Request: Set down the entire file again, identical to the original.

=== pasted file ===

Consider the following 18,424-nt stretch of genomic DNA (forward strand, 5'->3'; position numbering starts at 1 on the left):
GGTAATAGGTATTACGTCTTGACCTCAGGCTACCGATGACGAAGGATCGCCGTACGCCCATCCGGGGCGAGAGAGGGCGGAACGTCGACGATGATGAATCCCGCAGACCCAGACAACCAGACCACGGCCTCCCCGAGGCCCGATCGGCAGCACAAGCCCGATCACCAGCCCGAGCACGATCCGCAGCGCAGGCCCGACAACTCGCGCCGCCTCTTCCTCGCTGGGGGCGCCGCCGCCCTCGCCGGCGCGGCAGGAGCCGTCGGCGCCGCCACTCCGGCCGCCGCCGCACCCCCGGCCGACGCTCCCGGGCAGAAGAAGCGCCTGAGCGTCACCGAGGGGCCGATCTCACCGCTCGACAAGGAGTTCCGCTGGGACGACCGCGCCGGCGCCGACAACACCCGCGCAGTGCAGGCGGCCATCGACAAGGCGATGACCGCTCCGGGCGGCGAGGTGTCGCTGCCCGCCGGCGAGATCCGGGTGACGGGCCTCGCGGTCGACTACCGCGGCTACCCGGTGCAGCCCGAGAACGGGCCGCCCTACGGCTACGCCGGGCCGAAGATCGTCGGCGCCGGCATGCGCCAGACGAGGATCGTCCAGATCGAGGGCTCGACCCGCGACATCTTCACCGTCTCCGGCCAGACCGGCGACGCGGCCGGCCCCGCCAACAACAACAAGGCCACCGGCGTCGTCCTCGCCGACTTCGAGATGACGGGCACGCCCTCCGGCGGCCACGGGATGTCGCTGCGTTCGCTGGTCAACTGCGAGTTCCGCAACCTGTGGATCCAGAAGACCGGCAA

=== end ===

Consider the following 18,424-nt stretch of genomic DNA (forward strand, 5'->3'; position numbering starts at 1 on the left):
GGTAATAGGTATTACGTCTTGACCTCAGGCTACCGATGACGAAGGATCGCCGTACGCCCATCCGGGGCGAGAGAGGGCGGAACGTCGACGATGATGAATCCCGCAGACCCAGACAACCAGACCACGGCCTCCCCGAGGCCCGATCGGCAGCACAAGCCCGATCACCAGCCCGAGCACGATCCGCAGCGCAGGCCCGACAACTCGCGCCGCCTCTTCCTCGCTGGGGGCGCCGCCGCCCTCGCCGGCGCGGCAGGAGCCGTCGGCGCCGCCACTCCGGCCGCCGCCGCACCCCCGGCCGACGCTCCCGGGCAGAAGAAGCGCCTGAGCGTCACCGAGGGGCCGATCTCACCGCTCGACAAGGAGTTCCGCTGGGACGACCGCGCCGGCGCCGACAACACCCGCGCAGTGCAGGCGGCCATCGACAAGGCGATGACCGCTCCGGGCGGCGAGGTGTCGCTGCCCGCCGGCGAGATCCGGGTGACGGGCCTCGCGGTCGACTACCGCGGCTACCCGGTGCAGCCCGAGAACGGGCCGCCCTACGGCTACGCCGGGCCGAAGATCGTCGGCGCCGGCATGCGCCAGACGAGGATCGTCCAGATCGAGGGCTCGACCCGCGACATCTTCACCGTCTCCGGCCAGACCGGCGACGCGGCCGGCCCCGCCAACAACAACAAGGCCACCGGCGTCGTCCTCGCCGACTTCGAGATGACGGGCACGCCCTCCGGCGGCCACGGGATGTCGCTGCGTTCGCTGGTCAACTGCGAGTTCCGCAACCTGTGGATCCAGAAGACCGGCAA